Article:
All-rounder says he will continue to play Twenty20 tournaments until 2016.
All-rounder Shahid Afridi announced Sunday he would retire from one-day cricket after next year’s World Cup but continue to play Twenty20 until 2016.
The 34-year-old led Pakistan for the last three one-day internationals in the series against New Zealand, which they lost 2-3 against the Kiwis this month, after regular captain Misbah-ul-Haq was ruled out due to injury. He smashed a match-winning 61 in the first match and followed that up with 55 and 49.
“I will retire from one-day cricket after the World Cup,” Afridi told a press conference. “I wanted to leave on the peak. I think it’s the right time to leave so that my place goes to a youngster and there are very talented players in Pakistan.”
Australia and New Zealand will co-host the World Cup from Feb. 14 to March 29.
Afridi hit the fastest one-day 100 off just 36 balls in only his second match against Sri Lanka in Nairobi in 1996, a record that New Zealand’s Corey Anderson broke earlier this year. Anderson made a 35-ball 100 against the West Indies.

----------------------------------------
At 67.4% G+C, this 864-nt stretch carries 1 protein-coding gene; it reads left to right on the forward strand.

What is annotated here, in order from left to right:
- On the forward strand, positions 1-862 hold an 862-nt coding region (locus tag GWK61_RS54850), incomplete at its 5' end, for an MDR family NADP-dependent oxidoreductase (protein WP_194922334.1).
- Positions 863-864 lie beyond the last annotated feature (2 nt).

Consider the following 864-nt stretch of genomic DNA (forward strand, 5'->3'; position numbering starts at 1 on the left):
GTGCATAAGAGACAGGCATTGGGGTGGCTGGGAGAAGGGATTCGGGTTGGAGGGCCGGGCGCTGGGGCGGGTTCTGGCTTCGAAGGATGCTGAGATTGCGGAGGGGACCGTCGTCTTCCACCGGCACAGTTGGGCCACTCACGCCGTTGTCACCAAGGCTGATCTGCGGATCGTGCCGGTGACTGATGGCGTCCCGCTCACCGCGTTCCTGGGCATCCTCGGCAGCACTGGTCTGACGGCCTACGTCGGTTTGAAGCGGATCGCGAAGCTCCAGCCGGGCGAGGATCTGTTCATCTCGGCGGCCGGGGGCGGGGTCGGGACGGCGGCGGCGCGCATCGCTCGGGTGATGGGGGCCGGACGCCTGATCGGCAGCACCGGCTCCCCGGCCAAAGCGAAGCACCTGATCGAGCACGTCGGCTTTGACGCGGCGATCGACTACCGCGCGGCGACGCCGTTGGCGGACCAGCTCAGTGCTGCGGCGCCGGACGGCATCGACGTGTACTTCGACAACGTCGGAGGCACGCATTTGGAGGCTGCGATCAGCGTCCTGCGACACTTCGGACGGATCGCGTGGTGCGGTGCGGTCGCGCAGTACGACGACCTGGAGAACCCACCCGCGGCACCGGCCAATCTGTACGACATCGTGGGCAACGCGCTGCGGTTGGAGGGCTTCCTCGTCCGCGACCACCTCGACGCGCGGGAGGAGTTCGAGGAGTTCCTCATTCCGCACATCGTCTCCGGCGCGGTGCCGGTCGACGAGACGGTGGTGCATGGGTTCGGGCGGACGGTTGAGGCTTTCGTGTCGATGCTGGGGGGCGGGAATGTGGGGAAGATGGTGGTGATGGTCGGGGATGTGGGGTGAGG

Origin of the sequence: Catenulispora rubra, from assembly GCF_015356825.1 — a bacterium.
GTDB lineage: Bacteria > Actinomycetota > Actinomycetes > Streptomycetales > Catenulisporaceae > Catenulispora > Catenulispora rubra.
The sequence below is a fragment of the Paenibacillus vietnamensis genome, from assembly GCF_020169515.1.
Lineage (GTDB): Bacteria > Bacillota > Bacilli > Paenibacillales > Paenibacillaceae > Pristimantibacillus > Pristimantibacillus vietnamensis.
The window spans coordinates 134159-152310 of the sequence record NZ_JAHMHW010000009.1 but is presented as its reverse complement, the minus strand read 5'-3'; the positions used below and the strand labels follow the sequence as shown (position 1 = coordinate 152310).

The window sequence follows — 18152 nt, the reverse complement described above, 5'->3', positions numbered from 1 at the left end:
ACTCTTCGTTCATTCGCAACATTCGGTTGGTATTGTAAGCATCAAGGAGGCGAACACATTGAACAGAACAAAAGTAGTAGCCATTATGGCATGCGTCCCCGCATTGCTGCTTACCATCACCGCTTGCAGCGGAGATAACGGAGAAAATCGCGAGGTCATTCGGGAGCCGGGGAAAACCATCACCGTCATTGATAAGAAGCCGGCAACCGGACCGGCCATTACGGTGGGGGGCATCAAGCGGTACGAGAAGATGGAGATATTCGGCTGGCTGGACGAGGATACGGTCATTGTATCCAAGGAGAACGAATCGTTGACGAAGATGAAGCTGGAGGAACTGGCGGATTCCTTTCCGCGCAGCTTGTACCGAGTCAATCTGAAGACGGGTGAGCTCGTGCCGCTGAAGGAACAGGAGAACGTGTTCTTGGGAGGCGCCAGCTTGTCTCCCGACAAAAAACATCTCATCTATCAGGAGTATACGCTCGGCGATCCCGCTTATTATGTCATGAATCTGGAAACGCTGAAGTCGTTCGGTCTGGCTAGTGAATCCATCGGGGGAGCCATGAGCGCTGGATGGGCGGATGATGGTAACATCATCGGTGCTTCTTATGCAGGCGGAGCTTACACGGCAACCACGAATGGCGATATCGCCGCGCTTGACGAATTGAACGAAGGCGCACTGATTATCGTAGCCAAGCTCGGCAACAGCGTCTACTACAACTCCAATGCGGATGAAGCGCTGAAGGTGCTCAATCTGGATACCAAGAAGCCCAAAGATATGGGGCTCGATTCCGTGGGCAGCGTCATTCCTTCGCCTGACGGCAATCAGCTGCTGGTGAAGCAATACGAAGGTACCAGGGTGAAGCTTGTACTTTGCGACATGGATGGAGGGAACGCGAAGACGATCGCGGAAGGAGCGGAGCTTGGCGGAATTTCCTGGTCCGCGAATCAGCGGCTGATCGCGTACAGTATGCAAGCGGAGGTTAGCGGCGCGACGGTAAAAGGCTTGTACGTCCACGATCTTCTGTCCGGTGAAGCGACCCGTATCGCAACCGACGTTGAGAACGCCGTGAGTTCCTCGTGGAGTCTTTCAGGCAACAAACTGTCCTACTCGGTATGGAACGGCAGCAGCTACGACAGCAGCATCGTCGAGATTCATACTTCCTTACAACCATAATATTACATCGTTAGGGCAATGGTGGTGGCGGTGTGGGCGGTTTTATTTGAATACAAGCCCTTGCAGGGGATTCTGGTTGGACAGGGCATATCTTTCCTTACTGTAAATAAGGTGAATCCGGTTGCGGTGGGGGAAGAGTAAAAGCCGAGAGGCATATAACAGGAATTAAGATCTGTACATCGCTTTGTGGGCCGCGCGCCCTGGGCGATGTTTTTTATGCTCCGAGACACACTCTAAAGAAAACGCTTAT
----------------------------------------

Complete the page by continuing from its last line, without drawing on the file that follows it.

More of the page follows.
Afridi holds the record for most sixes in one-day internationals with 342, and is the only player to have hit more than 400 sixes across all three formats of the game. He has hit 49 sixes in Twenty20 cricket and 52 before his retirement from Tests in 2010.
As a leg-break bowler he has 391 wickets in 389 one-day internationals. His tally of wickets in Twenty20 cricket stands at 81. “My journey has seen many ups and downs but now I am feeling satisfied that I am leaving on my own terms,” Afridi said. “People don’t know, but international cricket is tense all the time,” said Afridi, whose ambition is to complete 8,000 runs and 400 wickets. He currently has 7,870 runs in one-day cricket.
“I want to win the World Twenty20 in India in 2016 before quitting international cricket,” said Afridi.
Afridi led Pakistan to the World Cup semi-final in 2011 before being removed after he fell out with then-Pakistan Cricket Board chairman Ijaz Butt and coach Waqar Younis.